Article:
A lot or a little?
The parents' guide to what's in this movie.
What parents need to know
Parents need to know that this workplace comedy -- which co-stars Rachel McAdams, Harrison Ford, and Diane Keaton -- is formulaic, but it's also surprisingly earnest and full of heart. Though some of the characters are self-centered and surly, the movie ultimately has positive messages about the value of hard work and authenticity. Expect some making out and a few sexual innuendoes, a fair bit of swearing (including "f--k"), some drinking and cigar smoking, and disheartening bitterness from some of the more hardened characters.
What's the story?
After being laid off from her job at a middling New Jersey TV show, Becky Fuller (Rachel McAdams) throws herself into the job search, finally landing a position as a producer for fourth-ranked morning news show Daybreak. The opportunity kickstarts the can-do attitude that has always fueled her. Sadly, not everyone at the network shares Becky's zeal. Daybreak's ratings are in the Dumpster, and, amazingly, can sink even further. It doesn't help that morale is low, ideas are unoriginal, and veteran co-anchor Colleen Peck (Diane Keaton) is frustrated. A brilliant idea to hire iconic newsman Mike Pomeroy (Harrison Ford) to join Colleen may be Daybreak's ticket out of the ratings gutter. But Becky's new love interest (Patrick Wilson) says that Mike is the "third-worst person in the world." Can Becky make it work?
Is it any good?
It takes a special kind of actress to make a fairly formulaic movie -- which invites comparisons to the now-classic Broadcast News but can't possibly outdo it -- surprisingly appealing. And that person is Rachel McAdams. She attacks the role of Becky with such authenticity and emotion that we buy her, predictable banter and all. She gives this otherwise-nearly forgettable film soul and carries her weight against the delightful Keaton (who's underused) and memorable Ford (whose character is underexplored). Even Wilson as the token love interest and Jeff Goldblum as Becky's sarcastic network boss have spark.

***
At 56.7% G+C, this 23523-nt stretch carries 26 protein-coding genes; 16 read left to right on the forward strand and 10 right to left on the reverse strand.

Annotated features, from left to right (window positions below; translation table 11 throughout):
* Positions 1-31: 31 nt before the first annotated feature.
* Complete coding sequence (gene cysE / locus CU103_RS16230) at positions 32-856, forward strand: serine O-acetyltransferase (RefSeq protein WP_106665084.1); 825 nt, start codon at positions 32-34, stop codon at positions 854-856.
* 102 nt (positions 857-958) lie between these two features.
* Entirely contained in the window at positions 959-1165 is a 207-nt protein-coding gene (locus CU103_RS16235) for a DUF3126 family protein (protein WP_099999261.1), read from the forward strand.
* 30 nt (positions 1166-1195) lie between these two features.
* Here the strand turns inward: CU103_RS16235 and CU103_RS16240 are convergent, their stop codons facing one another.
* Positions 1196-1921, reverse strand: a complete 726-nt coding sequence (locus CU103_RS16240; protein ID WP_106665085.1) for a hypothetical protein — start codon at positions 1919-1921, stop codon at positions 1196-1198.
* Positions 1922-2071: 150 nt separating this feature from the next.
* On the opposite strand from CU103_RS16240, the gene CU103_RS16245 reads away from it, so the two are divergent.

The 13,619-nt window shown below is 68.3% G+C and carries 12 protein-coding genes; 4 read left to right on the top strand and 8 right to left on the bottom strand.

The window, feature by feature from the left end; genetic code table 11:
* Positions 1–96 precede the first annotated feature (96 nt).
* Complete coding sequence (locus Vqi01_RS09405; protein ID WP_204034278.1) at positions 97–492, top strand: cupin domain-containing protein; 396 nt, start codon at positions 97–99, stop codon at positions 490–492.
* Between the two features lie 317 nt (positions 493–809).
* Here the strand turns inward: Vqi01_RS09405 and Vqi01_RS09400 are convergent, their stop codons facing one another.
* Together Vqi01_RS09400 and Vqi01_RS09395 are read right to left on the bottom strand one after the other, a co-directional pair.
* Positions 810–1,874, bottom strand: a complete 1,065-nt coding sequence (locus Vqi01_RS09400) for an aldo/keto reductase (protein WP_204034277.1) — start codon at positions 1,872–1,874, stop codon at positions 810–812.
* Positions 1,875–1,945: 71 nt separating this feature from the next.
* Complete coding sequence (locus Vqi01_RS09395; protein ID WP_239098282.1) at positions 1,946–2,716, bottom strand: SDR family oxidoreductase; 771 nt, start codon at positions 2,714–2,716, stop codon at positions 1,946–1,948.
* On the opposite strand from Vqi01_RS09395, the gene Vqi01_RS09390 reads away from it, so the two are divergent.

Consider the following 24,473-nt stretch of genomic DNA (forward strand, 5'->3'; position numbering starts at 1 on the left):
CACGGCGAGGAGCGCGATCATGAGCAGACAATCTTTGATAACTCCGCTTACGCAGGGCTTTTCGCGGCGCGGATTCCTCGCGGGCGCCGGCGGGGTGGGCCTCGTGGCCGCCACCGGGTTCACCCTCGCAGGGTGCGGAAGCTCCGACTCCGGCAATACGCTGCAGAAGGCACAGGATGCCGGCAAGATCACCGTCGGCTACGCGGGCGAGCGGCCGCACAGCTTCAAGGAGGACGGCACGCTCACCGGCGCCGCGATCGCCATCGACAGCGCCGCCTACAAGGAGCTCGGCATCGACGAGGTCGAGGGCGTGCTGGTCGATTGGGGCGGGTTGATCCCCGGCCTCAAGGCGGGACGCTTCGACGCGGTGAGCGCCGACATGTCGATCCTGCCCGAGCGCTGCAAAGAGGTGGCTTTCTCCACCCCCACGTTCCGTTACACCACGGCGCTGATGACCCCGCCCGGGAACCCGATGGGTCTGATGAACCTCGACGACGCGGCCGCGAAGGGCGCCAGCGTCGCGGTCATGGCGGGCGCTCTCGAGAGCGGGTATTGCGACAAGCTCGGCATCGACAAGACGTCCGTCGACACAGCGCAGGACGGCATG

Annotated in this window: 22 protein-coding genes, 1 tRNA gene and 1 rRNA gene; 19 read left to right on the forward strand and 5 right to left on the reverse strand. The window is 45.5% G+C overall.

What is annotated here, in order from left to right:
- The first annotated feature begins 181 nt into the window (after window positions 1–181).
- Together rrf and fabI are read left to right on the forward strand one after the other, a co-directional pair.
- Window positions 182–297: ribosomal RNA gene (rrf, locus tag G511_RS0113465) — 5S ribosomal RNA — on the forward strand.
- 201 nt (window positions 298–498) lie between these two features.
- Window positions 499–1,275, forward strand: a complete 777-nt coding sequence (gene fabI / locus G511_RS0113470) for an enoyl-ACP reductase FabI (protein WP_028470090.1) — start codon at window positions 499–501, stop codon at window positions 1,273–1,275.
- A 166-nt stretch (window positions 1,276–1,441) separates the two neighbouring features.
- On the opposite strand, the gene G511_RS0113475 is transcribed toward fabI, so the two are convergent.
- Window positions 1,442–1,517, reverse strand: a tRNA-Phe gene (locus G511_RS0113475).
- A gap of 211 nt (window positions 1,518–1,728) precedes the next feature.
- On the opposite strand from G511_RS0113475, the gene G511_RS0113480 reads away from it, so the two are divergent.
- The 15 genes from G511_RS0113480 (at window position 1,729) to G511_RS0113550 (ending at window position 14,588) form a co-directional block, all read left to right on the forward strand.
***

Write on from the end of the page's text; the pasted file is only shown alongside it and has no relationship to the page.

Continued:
Too bad, then, that they're all underserved by a story that captures only the typical talking points of any movie that goes behind the scenes of network TV. (Surely, there must be more material to mine than bickering co-hosts and ratings anxiety.) Nevertheless, MORNING GLORY is entertaining, thanks in part to director Roger Michell's peppy pacing and screenwriter Aline Brosh McKenna's engaging dialogue (she also penned The Devil Wears Prada). Morning Glory is no Network, no Broadcast News, but for McAdams, it's further proof of her impressive talent.
Talk to your kids about ...
Families can talk about the movie's messages about the media itself. What is it saying about the importance of entertainment vs. news? What about morning shows?
Is Becky a positive role model? Why or why not? What about the other characters?
What keeps Becky going despite all of the setbacks she encounters? Does her attitude work for her?
- In theaters: November 10, 2010
- On DVD or streaming: March 8, 2011
- Cast: Diane Keaton, Harrison Ford, Rachel McAdams
- Director: Roger Michell
- Studio: Paramount Pictures
- Genre: Comedy
- Run time: 107 minutes
- MPAA rating: PG-13
- MPAA explanation: some sexual content including dialogue, language and brief drug references
For kids who love comedy
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Common Sense Media's unbiased ratings are created by expert reviewers and aren't influenced by the product's creators or by any of our funders, affiliates, or partners.